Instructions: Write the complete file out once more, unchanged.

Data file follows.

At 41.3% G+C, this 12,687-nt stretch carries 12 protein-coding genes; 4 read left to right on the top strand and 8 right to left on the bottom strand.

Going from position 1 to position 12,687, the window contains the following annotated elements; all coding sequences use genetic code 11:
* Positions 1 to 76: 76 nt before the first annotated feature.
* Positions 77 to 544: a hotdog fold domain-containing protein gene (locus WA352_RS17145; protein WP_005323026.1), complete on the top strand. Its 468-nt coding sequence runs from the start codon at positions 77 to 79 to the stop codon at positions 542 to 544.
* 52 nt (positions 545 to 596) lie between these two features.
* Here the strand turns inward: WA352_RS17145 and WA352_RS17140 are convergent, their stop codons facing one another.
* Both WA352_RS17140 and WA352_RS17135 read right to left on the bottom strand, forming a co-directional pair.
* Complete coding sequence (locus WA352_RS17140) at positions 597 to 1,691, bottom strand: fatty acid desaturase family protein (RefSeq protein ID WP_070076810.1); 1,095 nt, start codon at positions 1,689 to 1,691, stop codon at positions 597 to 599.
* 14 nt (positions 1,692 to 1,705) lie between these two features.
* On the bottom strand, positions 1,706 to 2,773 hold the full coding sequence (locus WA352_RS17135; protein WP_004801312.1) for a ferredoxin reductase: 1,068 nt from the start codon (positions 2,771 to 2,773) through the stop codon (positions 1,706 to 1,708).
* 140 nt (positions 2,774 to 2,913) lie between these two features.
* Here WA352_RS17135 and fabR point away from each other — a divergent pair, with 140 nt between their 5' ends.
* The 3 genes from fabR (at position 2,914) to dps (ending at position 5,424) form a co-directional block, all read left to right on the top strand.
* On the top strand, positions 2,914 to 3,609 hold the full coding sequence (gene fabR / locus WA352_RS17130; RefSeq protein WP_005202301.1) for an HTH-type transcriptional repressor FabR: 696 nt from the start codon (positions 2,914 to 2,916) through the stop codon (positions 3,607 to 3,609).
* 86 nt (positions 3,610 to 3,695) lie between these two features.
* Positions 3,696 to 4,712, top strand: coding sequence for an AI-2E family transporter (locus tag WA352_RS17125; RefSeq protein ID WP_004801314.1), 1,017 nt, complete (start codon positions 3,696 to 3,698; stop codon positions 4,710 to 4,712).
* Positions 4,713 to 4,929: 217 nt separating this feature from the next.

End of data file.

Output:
At 41.3% G+C, this 12,687-nt stretch carries 12 protein-coding genes; 4 read left to right on the top strand and 8 right to left on the bottom strand.

Going from position 1 to position 12,687, the window contains the following annotated elements; all coding sequences use genetic code 11:
* Positions 1 to 76: 76 nt before the first annotated feature.
* Positions 77 to 544: a hotdog fold domain-containing protein gene (locus WA352_RS17145; protein WP_005323026.1), complete on the top strand. Its 468-nt coding sequence runs from the start codon at positions 77 to 79 to the stop codon at positions 542 to 544.
* 52 nt (positions 545 to 596) lie between these two features.
* Here the strand turns inward: WA352_RS17145 and WA352_RS17140 are convergent, their stop codons facing one another.
* Both WA352_RS17140 and WA352_RS17135 read right to left on the bottom strand, forming a co-directional pair.
* Complete coding sequence (locus WA352_RS17140) at positions 597 to 1,691, bottom strand: fatty acid desaturase family protein (RefSeq protein ID WP_070076810.1); 1,095 nt, start codon at positions 1,689 to 1,691, stop codon at positions 597 to 599.
* 14 nt (positions 1,692 to 1,705) lie between these two features.
* On the bottom strand, positions 1,706 to 2,773 hold the full coding sequence (locus WA352_RS17135; protein WP_004801312.1) for a ferredoxin reductase: 1,068 nt from the start codon (positions 2,771 to 2,773) through the stop codon (positions 1,706 to 1,708).
* 140 nt (positions 2,774 to 2,913) lie between these two features.
* Here WA352_RS17135 and fabR point away from each other — a divergent pair, with 140 nt between their 5' ends.
* The 3 genes from fabR (at position 2,914) to dps (ending at position 5,424) form a co-directional block, all read left to right on the top strand.
* On the top strand, positions 2,914 to 3,609 hold the full coding sequence (gene fabR / locus WA352_RS17130; RefSeq protein WP_005202301.1) for an HTH-type transcriptional repressor FabR: 696 nt from the start codon (positions 2,914 to 2,916) through the stop codon (positions 3,607 to 3,609).
* 86 nt (positions 3,610 to 3,695) lie between these two features.
* Positions 3,696 to 4,712, top strand: coding sequence for an AI-2E family transporter (locus tag WA352_RS17125; RefSeq protein ID WP_004801314.1), 1,017 nt, complete (start codon positions 3,696 to 3,698; stop codon positions 4,710 to 4,712).
* Positions 4,713 to 4,929: 217 nt separating this feature from the next.